Lauderdale’s Lure: In Miami’s shadows, Fort Lauderdale has become an American airport growth story
Winter is approaching. The cold is setting in. So for many North Americans, thoughts are turning—as they always do this time of year—to Florida’s sunshine. For a city like Fort Lauderdale, where every New Yorker seems to have an uncle or two worth visiting when times get cold, that’s an age-old reality.
What’s new, however, is Fort Lauderdale’s growing appeal among international airlines, exemplified by last week’s stunning announcement that Emirates would start flying there in December (see page eight). Just three short years ago, Fort Lauderdale lacked any scheduled air service to points outside the Americas, save for a lone Condor route to Frankfurt. Then along came Norwegian, which made Fort Lauderdale a centerpiece of its longhaul strategy, entering with nonstops to Scandinavia at first, followed by London Gatwick, Paris de Gaulle and soon Barcelona. Azul similarly chose Fort Lauderdale as one of its inaugural longhaul destinations, flying there with A330s from its Campinas hub near São Paulo.
Already this quarter, even before the new Emirates service begins, Fort Lauderdale is the country’s fastest growing international gateway among the major U.S. airports, with scheduled seat capacity abroad up a robust 24% y/y, according to an Airline Weekly analysis of Diio Mi data. During its peak winter season, anyway, the airport now has more seats flying to points outside the U.S. than all but 10 other U.S. airports. Once an afterthought for international airlines, Fort Lauderdale is becoming an acceptable and—for a few—even preferred alternative to nearby Miami.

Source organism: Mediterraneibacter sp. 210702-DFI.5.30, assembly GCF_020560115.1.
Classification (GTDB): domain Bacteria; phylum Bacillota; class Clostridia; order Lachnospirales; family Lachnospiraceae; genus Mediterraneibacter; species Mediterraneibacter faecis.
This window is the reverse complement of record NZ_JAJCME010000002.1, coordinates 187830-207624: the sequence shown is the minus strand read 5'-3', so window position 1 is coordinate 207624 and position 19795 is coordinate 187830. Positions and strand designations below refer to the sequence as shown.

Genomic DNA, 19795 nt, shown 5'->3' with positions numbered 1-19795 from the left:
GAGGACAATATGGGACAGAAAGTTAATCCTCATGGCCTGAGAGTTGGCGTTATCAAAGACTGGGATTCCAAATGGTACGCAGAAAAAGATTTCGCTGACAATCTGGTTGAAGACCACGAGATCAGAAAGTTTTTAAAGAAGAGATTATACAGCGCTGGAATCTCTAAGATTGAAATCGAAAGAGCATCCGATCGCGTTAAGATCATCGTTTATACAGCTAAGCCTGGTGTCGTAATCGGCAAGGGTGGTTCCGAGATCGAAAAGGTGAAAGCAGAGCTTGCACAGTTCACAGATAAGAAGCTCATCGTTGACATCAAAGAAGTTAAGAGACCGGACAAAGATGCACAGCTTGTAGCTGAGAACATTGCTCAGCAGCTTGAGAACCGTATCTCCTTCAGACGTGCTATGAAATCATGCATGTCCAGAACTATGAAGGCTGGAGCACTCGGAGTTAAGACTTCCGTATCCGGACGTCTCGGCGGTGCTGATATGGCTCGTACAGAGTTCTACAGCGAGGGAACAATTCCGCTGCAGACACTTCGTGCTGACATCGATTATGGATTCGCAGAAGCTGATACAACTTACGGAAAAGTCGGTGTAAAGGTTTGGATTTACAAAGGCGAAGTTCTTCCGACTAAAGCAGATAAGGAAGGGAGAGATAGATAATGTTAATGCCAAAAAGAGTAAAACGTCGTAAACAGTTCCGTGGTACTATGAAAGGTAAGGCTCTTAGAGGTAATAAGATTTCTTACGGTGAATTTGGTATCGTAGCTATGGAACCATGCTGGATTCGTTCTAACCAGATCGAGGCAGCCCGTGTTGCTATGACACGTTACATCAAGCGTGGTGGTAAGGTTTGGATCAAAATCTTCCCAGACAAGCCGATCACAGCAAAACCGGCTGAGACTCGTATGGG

Why? Well, Fort Lauderdale’s airport is considerably less expensive to serve thanks to lower fees and charges, attracting budget-conscious carriers like Volaris. But that has always been the case. More importantly, carriers like Emirates and Azul are increasingly lured by partnership opportunities with JetBlue, which offers a fast-expanding menu of attractive connecting flights. Members of the oneworld alliance, naturally, prefer to serve the area via Miami where they can work with American—think LATAM, British Airways, Iberia, Qatar Airways, Air Berlin, Finnair and even Mexico’s Interjet, not in oneworld but an American ally all the same. Others including Turkish Airlines, Aeroflot and most major European carriers…
This issue is not currently online. To inquire about purchasing a copy, please email email@example.com.